To Herbert Spencer 10 June 1
I daresay you will think me a foolish fellow, but I cannot resist the wish to express my unbounded admiration of your article in answer to Mr Martineau.2 It is indeed admirable, & hardly less so your second article on Sociology (which however I have not yet finished): I never believed in the reigning influence of great men on the world’s progress; but if asked why I did not believe, I shd. have been sorely perplexed to have given a good answer.3 Everyone with eyes to see & ears to hear (the number, I fear, are not many) ought to bow their knee to you, as I for one do.—
Believe me | yours most sincerely | Ch. Darwin
We have come here to my son’s house for 10 days’ rest; as I have just finished & sent my M.S. on “Expression of the Emotions in Man & the lower animals” to the Printers.—4
Do not think of wasting your time by acknowledging this scrap.—
Expresses his "unbounded admiration" for HS’s article on Martineau ["Mr Martineau on evolution", Contemp. Rev. 20 (1872): 141–54]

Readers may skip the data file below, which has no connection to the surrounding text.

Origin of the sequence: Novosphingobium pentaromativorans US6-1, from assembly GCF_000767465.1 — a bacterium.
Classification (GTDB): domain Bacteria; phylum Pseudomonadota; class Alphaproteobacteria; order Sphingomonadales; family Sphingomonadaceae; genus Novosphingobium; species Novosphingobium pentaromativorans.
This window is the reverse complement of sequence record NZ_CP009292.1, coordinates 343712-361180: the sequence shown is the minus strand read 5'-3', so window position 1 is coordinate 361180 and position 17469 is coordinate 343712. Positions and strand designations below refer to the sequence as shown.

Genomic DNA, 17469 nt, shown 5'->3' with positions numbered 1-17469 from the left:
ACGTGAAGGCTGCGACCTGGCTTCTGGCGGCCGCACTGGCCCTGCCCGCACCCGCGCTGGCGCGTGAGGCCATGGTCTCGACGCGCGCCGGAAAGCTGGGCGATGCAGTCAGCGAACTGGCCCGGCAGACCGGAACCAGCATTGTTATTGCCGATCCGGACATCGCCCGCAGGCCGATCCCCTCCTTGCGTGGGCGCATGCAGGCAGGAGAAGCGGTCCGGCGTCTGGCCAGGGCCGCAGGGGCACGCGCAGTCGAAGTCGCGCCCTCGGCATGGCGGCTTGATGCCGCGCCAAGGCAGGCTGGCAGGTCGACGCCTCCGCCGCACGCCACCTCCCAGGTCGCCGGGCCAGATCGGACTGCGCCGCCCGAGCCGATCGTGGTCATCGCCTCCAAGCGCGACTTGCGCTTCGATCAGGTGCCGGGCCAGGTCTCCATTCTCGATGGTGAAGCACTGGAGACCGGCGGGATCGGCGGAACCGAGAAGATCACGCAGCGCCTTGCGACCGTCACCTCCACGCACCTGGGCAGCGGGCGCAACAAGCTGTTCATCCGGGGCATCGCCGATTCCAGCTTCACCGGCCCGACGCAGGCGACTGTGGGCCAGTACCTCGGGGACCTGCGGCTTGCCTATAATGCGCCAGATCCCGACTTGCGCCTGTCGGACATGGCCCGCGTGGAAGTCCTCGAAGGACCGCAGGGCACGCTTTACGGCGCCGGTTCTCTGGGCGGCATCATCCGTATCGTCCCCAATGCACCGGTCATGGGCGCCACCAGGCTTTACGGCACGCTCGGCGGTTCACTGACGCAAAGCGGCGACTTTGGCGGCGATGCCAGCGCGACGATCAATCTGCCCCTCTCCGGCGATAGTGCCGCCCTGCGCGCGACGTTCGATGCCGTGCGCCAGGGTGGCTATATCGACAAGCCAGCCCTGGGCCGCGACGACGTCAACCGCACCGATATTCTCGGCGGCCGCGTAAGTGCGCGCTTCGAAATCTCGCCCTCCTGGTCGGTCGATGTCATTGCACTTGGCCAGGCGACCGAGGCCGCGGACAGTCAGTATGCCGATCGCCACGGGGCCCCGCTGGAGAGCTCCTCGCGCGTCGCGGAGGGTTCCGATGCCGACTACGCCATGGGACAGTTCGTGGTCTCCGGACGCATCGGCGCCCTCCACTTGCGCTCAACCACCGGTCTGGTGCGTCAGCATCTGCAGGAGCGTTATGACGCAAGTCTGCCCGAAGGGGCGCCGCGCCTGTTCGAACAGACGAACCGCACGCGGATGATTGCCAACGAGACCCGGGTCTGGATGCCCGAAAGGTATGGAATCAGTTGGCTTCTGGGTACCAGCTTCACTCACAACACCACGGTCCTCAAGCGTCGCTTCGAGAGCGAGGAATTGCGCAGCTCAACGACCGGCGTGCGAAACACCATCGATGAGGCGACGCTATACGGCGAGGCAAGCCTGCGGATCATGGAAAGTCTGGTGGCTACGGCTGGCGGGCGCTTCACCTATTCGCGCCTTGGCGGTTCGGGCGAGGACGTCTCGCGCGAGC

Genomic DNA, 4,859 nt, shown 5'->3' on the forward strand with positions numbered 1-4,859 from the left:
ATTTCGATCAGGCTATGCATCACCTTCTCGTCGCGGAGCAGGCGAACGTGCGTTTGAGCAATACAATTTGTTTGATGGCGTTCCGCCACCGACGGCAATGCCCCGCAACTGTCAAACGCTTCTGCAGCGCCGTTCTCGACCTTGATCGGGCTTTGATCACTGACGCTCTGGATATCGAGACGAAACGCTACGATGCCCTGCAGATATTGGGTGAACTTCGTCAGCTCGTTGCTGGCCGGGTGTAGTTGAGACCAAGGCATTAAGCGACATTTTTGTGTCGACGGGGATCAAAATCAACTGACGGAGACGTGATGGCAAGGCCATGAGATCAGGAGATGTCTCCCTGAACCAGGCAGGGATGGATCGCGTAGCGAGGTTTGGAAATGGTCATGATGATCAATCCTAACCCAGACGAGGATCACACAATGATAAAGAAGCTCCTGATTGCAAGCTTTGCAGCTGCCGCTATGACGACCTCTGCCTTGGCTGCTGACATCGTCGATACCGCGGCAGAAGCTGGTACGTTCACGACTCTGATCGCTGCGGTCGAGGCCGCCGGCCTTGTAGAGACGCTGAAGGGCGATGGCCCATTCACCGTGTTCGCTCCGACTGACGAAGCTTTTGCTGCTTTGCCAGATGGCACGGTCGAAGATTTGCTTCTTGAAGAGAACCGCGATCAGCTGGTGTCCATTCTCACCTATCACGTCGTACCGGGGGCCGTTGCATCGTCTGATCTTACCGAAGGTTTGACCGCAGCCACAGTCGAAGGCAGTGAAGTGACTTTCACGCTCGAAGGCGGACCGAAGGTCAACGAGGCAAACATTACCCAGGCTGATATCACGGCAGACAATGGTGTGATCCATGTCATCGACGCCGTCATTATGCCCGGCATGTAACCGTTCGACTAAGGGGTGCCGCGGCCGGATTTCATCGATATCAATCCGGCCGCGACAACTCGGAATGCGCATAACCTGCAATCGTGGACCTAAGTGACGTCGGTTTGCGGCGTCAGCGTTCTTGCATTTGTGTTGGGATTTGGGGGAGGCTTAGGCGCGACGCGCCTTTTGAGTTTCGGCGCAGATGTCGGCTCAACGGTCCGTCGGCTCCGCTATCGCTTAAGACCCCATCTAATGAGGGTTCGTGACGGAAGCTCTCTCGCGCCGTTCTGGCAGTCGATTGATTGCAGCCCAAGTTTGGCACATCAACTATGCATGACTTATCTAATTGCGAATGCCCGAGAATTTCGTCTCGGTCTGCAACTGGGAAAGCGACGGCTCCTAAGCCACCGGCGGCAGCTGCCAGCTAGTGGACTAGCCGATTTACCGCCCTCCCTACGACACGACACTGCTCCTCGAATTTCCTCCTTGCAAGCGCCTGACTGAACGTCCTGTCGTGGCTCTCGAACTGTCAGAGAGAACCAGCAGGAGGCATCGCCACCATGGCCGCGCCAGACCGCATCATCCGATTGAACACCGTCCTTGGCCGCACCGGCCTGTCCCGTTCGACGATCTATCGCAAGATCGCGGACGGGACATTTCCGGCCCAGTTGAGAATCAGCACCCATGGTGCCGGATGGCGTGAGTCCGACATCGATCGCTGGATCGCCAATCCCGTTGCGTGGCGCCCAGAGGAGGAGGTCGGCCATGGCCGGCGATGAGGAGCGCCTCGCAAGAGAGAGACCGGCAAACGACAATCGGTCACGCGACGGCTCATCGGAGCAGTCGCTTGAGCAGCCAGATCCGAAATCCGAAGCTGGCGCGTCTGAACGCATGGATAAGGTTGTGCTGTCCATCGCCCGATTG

and his article on sociology [Contemp. Rev. 19 (1872): 701–18]. CD never believed in the reigning influence of great men on the world’s progress but could not have given his reasons. "Now every one with eyes to see and ears to hear . . . ought to bow their knee to you, as I for one do."
- Letter no.
- Darwin, C. R.
- Spencer, Herbert
- Sent from
- Source of text
- University of London, Senate House Library: manuscript reference MS791/80. (Courtesy of the Athenaeum.)
- Physical description
Please cite as
Darwin Correspondence Project, “Letter no. 8380,” accessed on 23 April 2017, http://www.darwinproject.ac.uk/DCP-LETT-8380